Air Monitoring

2015 Deadline Regarding Sulphur Limits Leads to Surge in CEMS for Marine Applications

Nov 14 2014 Comments 0

Parker Kittiwake (UK), part of the Parker Hannifin Corporation and supplier of Continuous Emissions Monitoring Systems (CEMS) for marine applications, has doubled its manufacturing capacity in direct response to a sizeable increase in industry demand ahead of the imminent 2015 ECA deadline. 

In-situ CEMS are the most effective method for measuring emissions, and continuous monitoring of sulphur emissions is one of two methods that can be used to verify the scrubbers’ performance, according to IMO guidelines. Exhaust gases from the combustion of residual and distillate fuels can be analysed, demonstrating compliance to the relevant authorities in a receiving port both in ECAs and in international waters. In contrast to extractive sampling where a gas sample needs to be physically extracted from the system for analysis, ‘in-situ’ monitoring provides a continuous, real time measurement of the content of your exhaust gases, with data provided instantaneously on a display that can be installed in the engine room and on the bridge.

Working with nine of the leading scrubber manufacturers, as scrubber orders have mushroomed, so too have orders for Procal’s analysers. Procal has made significant investment in production equipment and database automation, streamlining its manufacturing process and enabling the company to reduce lead-times to ensure that CEMS analysers can be supplied to a rapidly growing global customer base. Additional capacity has also been created through extended manufacturing hours to ensure Procal is able to meet increasing industry demand. As a result, the company has already increased its operational output by 50% over a short time and production capacity continues to grow as new efficiency opportunities are identified and applied.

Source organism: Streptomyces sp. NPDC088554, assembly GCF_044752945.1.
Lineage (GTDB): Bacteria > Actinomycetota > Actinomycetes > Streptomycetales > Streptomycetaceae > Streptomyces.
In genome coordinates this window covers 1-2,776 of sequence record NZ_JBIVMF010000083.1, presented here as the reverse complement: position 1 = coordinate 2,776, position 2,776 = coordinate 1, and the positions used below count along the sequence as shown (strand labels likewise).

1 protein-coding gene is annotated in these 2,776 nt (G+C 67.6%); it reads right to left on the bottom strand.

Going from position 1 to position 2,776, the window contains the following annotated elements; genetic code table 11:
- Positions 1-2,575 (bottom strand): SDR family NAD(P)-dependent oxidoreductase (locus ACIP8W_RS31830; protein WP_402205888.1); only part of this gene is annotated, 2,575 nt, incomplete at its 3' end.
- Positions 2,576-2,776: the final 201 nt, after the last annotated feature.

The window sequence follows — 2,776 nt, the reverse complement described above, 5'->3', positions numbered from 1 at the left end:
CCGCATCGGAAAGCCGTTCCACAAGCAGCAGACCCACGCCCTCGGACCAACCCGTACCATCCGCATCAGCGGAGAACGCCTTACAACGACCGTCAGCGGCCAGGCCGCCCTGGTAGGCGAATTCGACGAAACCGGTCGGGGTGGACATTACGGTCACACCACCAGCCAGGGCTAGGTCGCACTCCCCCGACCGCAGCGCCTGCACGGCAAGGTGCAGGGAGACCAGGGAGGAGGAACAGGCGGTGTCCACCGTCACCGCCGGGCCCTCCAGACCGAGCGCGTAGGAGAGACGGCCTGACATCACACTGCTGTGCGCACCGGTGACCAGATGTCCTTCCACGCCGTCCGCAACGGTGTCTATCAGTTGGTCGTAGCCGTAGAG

Chris Daw, commenting for Procal, said: “As the Jan 2015 ECA deadline looms, growing numbers of ship-owners are installing scrubbers to achieve compliance. We are proud to work with nine of the leading scrubber manufacturers and are supporting their increasing orders by doubling our production capacity.”

Many in the industry have raised concerns over the ability of bunker delivery notes to verify compliance with sulphur limits and have suggested that continuous monitoring technologies that measure emissions directly during the entire journey should be installed on all ships.

Daw commented: “Ship-owners will be soon be under significant pressure to prove compliance or else face significant fines they can ill-afford. In-situ CEMS can measure up to six exhaust gases such as SO2, CO2 and NOx. The analysers are connected to a data acquisition system, which displays, data logs and re-transmits the monitored concentrations and SO2:CO2 ratio - in accordance with IMO regulations - without manual intervention. This linked with the low maintenance requirements makes it an ideal marine monitoring system.”

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